They came, they rocked and they vanished – or did they? More than 20 years after the 90s pop and rock boom, we find out what some of its ambassadors are up to now.
BABES IN TOYLAND
In a nutshell, these all-girl grunge legends succumbed to intra-band conflict and subsequent legal issues before going their separate ways and surprisingly announcing their reunion in 2014, 13 years after calling it quits. The breakup of the Babes was a devastatingly extended affair and from a PR standpoint, a lesson for all bands wherein discord is unquenchable. The trouble began when frontwoman Kat Bjelland’s new band Katastrophy Wife began to displace Babes as her main concern, costing the band their record deal. After leveling lawsuits each other, the band was quiet until their 2014 ‘everything’s OK’ announcement.
Nirvana’s non-existence is one of the most enduringly mourned tragedies not just in music but in all of pop culture. Kurt Cobain is the cornerstone of the idiom of 90s alternative rock and when he put himself on the business end of a shotgun on April 5 1994, a huge part of the sound and sensibility of the movement died with him. Unlike most rockstar deaths, Cobain’s demise wasn’t a result of hubris. Unable to stomach a level of fame and scrutiny he never asked for or dreamed about, he eventually exited it all, irrevocably. The blame game is still afoot but the loss is final.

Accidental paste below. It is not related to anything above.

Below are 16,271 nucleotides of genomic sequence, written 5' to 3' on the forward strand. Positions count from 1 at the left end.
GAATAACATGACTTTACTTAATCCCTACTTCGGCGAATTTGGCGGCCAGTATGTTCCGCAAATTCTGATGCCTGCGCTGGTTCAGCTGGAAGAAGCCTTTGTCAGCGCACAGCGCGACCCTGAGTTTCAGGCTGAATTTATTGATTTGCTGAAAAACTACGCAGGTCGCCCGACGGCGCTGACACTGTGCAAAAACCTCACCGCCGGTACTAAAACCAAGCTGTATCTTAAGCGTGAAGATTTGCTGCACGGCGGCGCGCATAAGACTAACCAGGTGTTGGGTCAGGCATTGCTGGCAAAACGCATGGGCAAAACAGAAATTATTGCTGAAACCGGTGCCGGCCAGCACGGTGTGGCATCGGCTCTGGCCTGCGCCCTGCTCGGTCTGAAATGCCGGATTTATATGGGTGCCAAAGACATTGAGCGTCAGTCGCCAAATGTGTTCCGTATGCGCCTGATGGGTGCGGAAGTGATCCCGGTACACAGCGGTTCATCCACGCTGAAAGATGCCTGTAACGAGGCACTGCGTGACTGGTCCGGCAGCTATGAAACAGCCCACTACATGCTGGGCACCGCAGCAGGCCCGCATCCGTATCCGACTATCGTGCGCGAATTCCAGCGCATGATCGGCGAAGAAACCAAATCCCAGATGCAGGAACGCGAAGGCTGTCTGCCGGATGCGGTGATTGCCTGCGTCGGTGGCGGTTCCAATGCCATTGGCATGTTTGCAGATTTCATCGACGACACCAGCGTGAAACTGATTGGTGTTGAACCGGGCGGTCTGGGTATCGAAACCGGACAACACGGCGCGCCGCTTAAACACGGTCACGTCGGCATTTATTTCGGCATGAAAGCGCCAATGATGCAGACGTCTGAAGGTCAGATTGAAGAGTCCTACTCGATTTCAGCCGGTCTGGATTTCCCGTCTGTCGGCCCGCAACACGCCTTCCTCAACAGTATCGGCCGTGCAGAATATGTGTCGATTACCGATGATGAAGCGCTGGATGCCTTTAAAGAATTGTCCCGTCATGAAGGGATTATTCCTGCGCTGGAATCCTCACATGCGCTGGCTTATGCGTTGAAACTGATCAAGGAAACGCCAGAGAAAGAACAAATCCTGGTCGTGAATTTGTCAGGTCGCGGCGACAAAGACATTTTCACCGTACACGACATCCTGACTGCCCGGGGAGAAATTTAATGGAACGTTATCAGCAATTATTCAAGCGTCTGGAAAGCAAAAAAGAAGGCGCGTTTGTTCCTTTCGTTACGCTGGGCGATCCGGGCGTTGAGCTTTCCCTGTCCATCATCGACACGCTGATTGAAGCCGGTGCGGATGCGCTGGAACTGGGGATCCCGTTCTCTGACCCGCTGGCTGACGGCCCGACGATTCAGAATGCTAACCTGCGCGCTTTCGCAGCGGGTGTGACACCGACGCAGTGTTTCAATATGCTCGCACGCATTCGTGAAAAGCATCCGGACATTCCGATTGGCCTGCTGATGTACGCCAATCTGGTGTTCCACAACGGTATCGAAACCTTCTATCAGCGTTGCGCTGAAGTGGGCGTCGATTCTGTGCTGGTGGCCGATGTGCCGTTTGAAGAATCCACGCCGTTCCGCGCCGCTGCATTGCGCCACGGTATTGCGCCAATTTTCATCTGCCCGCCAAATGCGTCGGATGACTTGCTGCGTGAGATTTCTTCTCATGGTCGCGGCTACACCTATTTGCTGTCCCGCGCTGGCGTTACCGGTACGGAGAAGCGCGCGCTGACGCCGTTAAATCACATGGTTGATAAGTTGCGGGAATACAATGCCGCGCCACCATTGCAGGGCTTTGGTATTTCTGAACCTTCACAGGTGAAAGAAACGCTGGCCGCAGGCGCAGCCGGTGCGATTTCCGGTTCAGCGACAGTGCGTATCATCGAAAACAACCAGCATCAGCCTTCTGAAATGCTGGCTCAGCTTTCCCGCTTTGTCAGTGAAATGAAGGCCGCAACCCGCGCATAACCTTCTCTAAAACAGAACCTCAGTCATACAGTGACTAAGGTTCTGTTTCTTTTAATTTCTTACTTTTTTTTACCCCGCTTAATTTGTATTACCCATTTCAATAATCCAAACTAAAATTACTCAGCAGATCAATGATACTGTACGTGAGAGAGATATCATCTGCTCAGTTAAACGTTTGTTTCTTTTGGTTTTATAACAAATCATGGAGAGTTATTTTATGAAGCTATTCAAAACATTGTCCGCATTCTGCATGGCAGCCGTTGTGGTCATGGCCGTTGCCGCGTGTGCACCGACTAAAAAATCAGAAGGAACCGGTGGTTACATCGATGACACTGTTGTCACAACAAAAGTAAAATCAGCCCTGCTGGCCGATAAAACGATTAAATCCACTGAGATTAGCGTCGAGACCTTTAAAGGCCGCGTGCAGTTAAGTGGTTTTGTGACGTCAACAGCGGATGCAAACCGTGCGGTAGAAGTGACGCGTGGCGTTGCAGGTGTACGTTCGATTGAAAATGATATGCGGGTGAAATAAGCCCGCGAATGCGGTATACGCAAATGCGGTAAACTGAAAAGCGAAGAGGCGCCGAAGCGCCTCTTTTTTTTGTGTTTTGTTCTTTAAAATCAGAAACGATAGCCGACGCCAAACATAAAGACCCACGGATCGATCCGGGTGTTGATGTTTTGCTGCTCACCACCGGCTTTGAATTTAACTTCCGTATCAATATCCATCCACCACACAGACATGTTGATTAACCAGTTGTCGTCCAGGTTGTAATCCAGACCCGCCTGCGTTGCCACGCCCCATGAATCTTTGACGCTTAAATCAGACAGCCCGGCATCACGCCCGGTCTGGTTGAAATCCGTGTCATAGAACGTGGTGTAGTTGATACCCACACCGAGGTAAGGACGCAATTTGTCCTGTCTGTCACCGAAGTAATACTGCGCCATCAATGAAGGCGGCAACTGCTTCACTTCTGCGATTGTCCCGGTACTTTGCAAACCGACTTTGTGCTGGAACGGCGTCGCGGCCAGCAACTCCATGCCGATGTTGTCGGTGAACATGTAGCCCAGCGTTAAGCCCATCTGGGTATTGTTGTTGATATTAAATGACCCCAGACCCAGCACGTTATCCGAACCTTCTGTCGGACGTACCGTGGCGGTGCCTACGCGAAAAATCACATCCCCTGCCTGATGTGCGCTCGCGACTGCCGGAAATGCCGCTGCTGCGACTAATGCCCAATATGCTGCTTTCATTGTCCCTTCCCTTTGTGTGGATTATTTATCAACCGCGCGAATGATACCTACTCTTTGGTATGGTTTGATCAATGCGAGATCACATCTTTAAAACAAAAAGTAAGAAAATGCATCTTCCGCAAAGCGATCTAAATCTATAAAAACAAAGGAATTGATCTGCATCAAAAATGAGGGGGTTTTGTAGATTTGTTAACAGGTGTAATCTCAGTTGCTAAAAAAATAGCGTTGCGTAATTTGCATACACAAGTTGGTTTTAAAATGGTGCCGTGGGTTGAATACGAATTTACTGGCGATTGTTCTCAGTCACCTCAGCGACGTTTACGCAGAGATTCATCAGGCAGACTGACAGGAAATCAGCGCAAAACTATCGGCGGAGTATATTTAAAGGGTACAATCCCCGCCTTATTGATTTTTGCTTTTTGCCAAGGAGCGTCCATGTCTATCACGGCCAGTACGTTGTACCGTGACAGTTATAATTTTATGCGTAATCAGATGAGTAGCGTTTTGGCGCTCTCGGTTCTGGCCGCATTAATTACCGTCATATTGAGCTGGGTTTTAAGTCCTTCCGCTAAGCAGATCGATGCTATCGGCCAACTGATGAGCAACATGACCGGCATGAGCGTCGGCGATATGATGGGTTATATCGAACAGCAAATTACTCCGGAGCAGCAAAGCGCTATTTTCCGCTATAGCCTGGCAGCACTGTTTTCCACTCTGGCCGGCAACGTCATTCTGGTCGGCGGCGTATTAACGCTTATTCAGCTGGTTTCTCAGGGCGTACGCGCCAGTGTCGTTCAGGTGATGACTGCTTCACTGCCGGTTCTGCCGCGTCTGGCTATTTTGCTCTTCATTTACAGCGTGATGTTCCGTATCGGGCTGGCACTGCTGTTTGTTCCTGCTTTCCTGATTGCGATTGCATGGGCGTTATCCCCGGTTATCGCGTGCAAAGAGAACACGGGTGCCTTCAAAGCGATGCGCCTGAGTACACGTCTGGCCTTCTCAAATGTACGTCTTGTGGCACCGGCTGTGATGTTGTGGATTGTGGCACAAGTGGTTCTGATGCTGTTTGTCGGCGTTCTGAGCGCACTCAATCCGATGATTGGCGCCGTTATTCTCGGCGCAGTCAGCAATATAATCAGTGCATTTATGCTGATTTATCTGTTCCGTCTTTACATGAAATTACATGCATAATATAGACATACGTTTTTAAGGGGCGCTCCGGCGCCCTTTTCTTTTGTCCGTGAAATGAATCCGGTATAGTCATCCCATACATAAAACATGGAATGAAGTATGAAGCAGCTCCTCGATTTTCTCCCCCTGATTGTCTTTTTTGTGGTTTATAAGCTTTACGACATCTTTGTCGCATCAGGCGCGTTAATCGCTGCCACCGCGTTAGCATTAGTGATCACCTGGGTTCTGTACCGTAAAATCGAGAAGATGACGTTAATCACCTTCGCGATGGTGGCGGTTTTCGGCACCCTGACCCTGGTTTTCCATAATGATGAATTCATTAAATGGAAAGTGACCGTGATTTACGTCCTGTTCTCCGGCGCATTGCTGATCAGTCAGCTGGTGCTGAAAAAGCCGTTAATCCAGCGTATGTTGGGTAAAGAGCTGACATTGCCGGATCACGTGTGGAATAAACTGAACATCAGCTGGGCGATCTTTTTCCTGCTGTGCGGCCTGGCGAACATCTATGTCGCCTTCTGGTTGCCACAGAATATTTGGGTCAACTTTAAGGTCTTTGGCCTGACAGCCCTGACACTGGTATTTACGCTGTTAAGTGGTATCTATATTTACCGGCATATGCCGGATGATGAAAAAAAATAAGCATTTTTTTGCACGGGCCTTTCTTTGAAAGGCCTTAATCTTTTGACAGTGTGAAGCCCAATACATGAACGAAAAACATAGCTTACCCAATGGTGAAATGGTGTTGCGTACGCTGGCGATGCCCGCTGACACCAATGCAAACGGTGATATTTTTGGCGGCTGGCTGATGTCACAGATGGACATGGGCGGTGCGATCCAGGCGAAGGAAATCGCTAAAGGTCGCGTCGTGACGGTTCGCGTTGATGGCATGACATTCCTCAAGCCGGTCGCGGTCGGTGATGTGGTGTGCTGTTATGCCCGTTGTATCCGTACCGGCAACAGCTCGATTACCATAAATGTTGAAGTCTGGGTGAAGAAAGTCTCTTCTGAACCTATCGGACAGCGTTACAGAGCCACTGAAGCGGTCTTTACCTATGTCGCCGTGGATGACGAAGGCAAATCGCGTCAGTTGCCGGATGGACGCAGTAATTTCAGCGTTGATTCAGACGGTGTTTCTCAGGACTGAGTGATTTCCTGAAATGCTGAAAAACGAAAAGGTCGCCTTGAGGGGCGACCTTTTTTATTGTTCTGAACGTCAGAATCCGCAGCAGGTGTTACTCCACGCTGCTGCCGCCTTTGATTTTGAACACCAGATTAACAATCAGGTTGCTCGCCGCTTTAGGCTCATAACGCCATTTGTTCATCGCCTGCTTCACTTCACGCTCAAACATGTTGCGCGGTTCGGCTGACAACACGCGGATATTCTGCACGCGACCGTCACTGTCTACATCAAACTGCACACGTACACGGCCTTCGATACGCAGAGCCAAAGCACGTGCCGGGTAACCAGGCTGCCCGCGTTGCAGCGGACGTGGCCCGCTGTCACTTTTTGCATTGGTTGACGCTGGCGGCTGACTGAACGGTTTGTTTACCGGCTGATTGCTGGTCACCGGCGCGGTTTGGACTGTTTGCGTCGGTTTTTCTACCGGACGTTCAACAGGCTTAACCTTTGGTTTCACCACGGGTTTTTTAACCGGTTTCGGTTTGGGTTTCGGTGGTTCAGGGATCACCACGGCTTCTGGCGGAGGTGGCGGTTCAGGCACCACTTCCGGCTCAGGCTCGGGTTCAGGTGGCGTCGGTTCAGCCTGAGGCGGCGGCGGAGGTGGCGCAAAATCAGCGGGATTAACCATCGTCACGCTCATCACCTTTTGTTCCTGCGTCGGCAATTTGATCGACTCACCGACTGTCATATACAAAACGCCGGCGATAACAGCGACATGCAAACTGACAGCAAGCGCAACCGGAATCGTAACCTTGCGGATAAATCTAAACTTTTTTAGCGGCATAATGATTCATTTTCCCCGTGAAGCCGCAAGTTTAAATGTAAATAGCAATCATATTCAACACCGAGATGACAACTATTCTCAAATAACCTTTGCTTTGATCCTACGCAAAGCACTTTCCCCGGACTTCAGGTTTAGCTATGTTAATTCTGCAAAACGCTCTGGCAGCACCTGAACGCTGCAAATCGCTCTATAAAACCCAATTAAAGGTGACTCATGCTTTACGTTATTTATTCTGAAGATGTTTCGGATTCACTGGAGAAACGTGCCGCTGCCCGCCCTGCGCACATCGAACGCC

THIRD EYE BLIND
Shockingly, the creative force responsible for “Semi-Charmed Life” is still at it. Later this month, 20 years after its name-making hit, the alt-rock outfit will unfurl its new EP We Are Drugs. This band’s story is a vastly encouraging one because, save for the messy and public ousting of founding member Kevin Cadogan and their outspoken critique of the Republican Party, nothing the band has done has been tabloid-worthy in a bad way. 2015’s Dopamine, its last studio album, was a critical and commercial success, indicating its vitality and viability at a time when its peers have long ceased to exist.
Some of you Tame Impala diehards weren’t born when Australia’s biggest non-AC/DC band ruled the roost. But from the early 90s to 2011, the band’s brand of pop-filtered rock and metal was a consistent presence on charts and stages all over the world. Unlike their one-trick peers who didn’t evolve beyond the constricting parameters of grunge, Silverchair very successfully crossed over into the mainstream with lusher, more pop-oriented arrangements while maintaining their hard rock bona fides. Case in point: its final album Young Modern featured both orchestral and glam elements throughout. But in 2011, citing a loss of the proverbial creative spark, the band announced its “indefinite hibernation”.
Don’t be fooled by the media silence of Ireland’s second biggest — to U2, of course — stadium rock band – it’s still an ongoing phenomenon. Six years after its hiatus, the original lineup got together in 2010, with tours in North and South America and Europe as well as its sixth album Roses to show for it. Those looking for drama will be disappointed to know that nothing acrimonious led to the six-year time out. With the solo careers of frontwoman Dolores O’Riordan and lead guitarist Noel Hogan taking off, it was group consensus to take a break, until it was time to go again.
THE GOO GOO DOLLS